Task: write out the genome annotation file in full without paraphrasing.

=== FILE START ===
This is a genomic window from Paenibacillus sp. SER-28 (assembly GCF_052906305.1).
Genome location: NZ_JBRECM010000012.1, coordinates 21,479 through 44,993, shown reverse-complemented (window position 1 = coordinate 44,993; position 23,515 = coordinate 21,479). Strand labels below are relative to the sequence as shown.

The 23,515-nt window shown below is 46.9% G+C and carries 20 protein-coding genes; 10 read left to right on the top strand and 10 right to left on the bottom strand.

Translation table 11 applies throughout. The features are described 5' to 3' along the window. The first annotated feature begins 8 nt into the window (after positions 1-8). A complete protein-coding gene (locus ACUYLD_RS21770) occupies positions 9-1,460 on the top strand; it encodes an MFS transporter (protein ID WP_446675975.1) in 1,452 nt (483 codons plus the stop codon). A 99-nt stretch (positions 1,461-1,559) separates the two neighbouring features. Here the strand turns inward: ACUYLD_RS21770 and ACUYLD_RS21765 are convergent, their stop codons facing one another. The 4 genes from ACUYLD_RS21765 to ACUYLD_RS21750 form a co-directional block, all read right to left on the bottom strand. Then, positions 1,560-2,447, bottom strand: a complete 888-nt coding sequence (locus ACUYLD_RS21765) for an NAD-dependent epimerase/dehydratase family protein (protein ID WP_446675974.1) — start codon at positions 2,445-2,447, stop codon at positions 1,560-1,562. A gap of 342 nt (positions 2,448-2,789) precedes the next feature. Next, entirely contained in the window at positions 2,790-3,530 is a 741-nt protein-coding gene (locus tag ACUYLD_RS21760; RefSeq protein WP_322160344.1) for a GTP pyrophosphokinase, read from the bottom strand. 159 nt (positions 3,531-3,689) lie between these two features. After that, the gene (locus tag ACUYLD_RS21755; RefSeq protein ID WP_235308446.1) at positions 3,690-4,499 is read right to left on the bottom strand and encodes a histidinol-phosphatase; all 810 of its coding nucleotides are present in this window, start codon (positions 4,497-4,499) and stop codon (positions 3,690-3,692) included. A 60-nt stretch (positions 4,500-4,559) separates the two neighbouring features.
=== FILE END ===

This is a genomic window from Paenibacillus sp. SER-28 (assembly GCF_052906305.1).
Genome location: NZ_JBRECM010000012.1, coordinates 21,479 through 44,993, shown reverse-complemented (window position 1 = coordinate 44,993; position 23,515 = coordinate 21,479). Strand labels below are relative to the sequence as shown.

The 23,515-nt window shown below is 46.9% G+C and carries 20 protein-coding genes; 10 read left to right on the top strand and 10 right to left on the bottom strand.

Translation table 11 applies throughout. The features are described 5' to 3' along the window. The first annotated feature begins 8 nt into the window (after positions 1-8). A complete protein-coding gene (locus ACUYLD_RS21770) occupies positions 9-1,460 on the top strand; it encodes an MFS transporter (protein ID WP_446675975.1) in 1,452 nt (483 codons plus the stop codon). A 99-nt stretch (positions 1,461-1,559) separates the two neighbouring features. Here the strand turns inward: ACUYLD_RS21770 and ACUYLD_RS21765 are convergent, their stop codons facing one another. The 4 genes from ACUYLD_RS21765 to ACUYLD_RS21750 form a co-directional block, all read right to left on the bottom strand. Then, positions 1,560-2,447, bottom strand: a complete 888-nt coding sequence (locus ACUYLD_RS21765) for an NAD-dependent epimerase/dehydratase family protein (protein ID WP_446675974.1) — start codon at positions 2,445-2,447, stop codon at positions 1,560-1,562. A gap of 342 nt (positions 2,448-2,789) precedes the next feature. Next, entirely contained in the window at positions 2,790-3,530 is a 741-nt protein-coding gene (locus tag ACUYLD_RS21760; RefSeq protein WP_322160344.1) for a GTP pyrophosphokinase, read from the bottom strand. 159 nt (positions 3,531-3,689) lie between these two features. After that, the gene (locus tag ACUYLD_RS21755; RefSeq protein ID WP_235308446.1) at positions 3,690-4,499 is read right to left on the bottom strand and encodes a histidinol-phosphatase; all 810 of its coding nucleotides are present in this window, start codon (positions 4,497-4,499) and stop codon (positions 3,690-3,692) included. A 60-nt stretch (positions 4,500-4,559) separates the two neighbouring features.